The Color-Coded Quarantine Schedule Parents, Revisited

In March, they posted their elaborate plans for their children’s days. In September, I wanted to know how that went.

Parent schedules for quarantine.
Photo illustration by Slate. Images via Allison Benedikt.

This is part of Six Months In, a Slate series reflecting on half a year of coronavirus lockdown in America.

On March 11, Emily PG Erickson got the email. Her son’s preschool was closing up shop indefinitely, due to the novel coronavirus. “As soon as that email popped up on my phone, I knew I needed to make a plan,” she told me recently. Emily, a stay-at-home mom to two kids, ages 2 and 4 at the time, in Minneapolis, knew immediately that her older son in particular, who is autistic, would need a new routine. “What I knew about kids in general, my kids specifically, and what I knew about myself: In chaotic times, we need stability.”

So she stayed up really late that night—a night she remembers as “the NBA night and the Tom Hanks night”—deleting her old Google calendars and making a new one. She called it “social distancing” and typed in yellow, “because we all needed a little sunshine in our lives.” Creating it “gave me control at a time when there was so little else I could control,” Emily said, speaking for pretty much every parent I talked to for this story and also every parent I know, including myself.

It is hard to overstate how destabilizing the total unraveling of every single structure in our lives felt six months ago. For parents, nothing was more routine-wrecking than school and child care disappearing overnight. It’s not just that our kids had nowhere to go and no one to be with; it’s that they had hours and hours—every! waking! hour!—of emptiness that could either be filled by the much-dreaded unlimited screen time or by us. So, in an effort to impose order where none existed, it makes sense that some parents like Emily snapped into action, digging up all the magic markers that had not yet dried out in the house and creating elaborate daily schedules on poster boards, cork boards, whatever boards they could get their hands on. The schemes included specific times for walks (the morning walk, also known as the family walk, was a very big deal), for yoga, for this Mo Willems online drawing class that everyone seemed to know about all at the same time. There was cozy reading time and creative time and move-your-body time. Also quiet time (lol), solo time (lol), and something called “lunch & learn.” As Daniel Chancellor, dad to an 11-year-old in Orlando, Florida, put it to me: “The thinking was, if we can just control every second of his life, it will all be OK.”

Parents are parents: We can make an arms race out of anything. So not only did we create these things, we also shared them. Facebook quickly became a minefield, where parents with impressive organizational skills and seize-the-day attitudes posted their color-coded masterpieces, causing panic and self-loathing for the rest of us—and in my case, inspiring me to grab a piece of printer paper and write out a rough hourly breakdown to keep my kids occupied and myself sane until 3 p.m., the time my husband and I had designated as late enough in the day to allow screens, which then stretched all the way till dinner.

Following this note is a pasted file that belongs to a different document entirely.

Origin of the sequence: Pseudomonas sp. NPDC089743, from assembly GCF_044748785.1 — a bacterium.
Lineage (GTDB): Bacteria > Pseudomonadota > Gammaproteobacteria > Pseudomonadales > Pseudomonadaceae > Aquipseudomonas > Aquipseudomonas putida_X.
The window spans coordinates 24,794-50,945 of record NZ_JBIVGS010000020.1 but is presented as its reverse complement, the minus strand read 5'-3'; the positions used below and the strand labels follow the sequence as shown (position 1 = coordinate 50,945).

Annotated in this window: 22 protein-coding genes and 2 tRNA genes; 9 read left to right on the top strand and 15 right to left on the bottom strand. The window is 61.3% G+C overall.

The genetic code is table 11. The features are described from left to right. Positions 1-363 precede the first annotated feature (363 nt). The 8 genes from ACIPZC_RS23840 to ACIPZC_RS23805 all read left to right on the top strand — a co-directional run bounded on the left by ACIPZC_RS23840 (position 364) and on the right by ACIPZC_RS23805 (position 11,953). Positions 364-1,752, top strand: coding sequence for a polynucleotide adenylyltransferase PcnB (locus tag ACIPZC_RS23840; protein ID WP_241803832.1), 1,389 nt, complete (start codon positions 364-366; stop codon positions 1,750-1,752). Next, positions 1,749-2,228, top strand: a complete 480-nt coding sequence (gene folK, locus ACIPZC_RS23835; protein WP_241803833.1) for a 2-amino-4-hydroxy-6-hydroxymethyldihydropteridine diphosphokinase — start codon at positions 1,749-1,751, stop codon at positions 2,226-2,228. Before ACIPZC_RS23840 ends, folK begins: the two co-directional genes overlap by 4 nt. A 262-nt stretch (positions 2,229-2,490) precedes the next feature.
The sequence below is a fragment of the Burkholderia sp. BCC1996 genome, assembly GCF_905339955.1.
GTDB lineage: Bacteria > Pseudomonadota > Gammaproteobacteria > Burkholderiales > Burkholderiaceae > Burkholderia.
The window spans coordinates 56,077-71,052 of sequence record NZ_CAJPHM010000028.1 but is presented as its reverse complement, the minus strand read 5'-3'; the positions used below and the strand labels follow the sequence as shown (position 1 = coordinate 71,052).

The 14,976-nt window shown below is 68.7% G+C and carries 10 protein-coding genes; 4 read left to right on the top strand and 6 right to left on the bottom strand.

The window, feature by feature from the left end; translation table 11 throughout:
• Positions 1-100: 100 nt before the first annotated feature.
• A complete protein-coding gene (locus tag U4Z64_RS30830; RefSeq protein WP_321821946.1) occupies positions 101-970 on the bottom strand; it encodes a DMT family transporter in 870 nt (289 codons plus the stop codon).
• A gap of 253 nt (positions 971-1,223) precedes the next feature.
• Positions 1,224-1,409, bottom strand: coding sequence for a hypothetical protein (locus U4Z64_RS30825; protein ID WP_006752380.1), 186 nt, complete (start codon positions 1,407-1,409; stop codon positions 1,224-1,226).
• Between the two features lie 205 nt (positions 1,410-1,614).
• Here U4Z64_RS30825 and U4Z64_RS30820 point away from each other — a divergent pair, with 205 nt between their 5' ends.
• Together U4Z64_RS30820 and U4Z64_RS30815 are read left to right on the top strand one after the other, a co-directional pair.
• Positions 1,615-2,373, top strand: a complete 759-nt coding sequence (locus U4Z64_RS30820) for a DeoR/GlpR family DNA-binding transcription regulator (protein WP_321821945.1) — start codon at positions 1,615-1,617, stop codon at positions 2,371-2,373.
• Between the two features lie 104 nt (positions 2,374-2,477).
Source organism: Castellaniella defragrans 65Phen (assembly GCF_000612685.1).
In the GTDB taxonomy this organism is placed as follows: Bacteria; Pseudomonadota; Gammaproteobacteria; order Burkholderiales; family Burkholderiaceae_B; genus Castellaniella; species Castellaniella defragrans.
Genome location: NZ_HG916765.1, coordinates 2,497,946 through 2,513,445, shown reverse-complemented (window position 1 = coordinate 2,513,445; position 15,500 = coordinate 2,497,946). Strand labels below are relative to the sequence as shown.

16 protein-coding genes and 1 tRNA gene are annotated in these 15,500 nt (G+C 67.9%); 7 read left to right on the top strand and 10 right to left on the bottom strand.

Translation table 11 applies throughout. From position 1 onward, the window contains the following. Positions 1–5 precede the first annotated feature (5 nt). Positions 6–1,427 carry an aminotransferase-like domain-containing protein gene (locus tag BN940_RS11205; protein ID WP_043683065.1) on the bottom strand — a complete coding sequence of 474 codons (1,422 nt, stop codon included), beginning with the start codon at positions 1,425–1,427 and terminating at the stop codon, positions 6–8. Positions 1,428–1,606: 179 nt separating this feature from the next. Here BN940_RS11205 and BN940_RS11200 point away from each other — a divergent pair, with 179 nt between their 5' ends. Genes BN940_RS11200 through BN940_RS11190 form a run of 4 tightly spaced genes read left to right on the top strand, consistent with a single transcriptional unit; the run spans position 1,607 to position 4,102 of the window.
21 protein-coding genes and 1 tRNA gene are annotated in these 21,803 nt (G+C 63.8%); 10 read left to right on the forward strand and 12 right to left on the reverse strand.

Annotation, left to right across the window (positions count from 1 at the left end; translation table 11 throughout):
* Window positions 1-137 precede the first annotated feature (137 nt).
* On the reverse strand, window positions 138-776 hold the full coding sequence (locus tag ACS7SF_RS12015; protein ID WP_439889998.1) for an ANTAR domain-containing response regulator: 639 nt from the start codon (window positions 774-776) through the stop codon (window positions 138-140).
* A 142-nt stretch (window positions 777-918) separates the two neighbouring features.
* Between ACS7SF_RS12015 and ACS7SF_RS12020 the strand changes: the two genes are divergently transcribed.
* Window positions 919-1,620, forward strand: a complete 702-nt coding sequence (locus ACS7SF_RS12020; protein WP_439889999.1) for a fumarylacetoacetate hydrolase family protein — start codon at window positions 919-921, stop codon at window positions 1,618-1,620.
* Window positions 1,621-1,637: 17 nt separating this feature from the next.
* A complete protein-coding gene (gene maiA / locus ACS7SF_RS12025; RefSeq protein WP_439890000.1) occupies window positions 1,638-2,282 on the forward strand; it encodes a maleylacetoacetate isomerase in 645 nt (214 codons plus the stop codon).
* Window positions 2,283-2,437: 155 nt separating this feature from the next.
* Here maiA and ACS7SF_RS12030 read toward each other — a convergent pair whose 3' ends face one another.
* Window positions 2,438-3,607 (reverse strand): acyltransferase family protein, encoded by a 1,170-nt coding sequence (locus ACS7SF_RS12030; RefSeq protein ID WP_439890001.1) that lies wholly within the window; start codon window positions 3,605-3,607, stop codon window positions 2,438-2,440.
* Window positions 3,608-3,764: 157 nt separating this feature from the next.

Now, six months later, I wanted to know how the serious schedule people fared. In truth, I wanted to know that they failed: that “independent learning time” had turned into hours of Minecraft in their houses, like it had in mine. And for many families, that’s exactly what happened. “The schedule fell apart exactly as we anticipated it would,” Daniel told me. “A big part of that was really letting ourselves off the hook for trying to bring something unreasonable into the world.”

When I asked in my local Facebook parenting group how it had gone for the schedule moms (as far as I could tell, it was mostly moms making these things), several replied with the cry-laugh emoji and the grimacing emoji. “I give you our schedule and its last opened date,” wrote one, linking to a Google spreadsheet that hadn’t been opened since March 18. The phrases “dumpster fire” and “shit show” were used. “I made a huge poster outside. We cut out pictures from Oriental Trading catalog and glued them on with little clocks. We had everything timed to the minute,” one mom wrote about the early days. “It rained and that was the end of the poster, the schedule and my sanity.” “It’s like everything else I do as a parent,” Susie Thorpe, a mom of three in San Diego, told me. “I have all these great ideas and put them into action for a short period of time and then quickly abandon them.”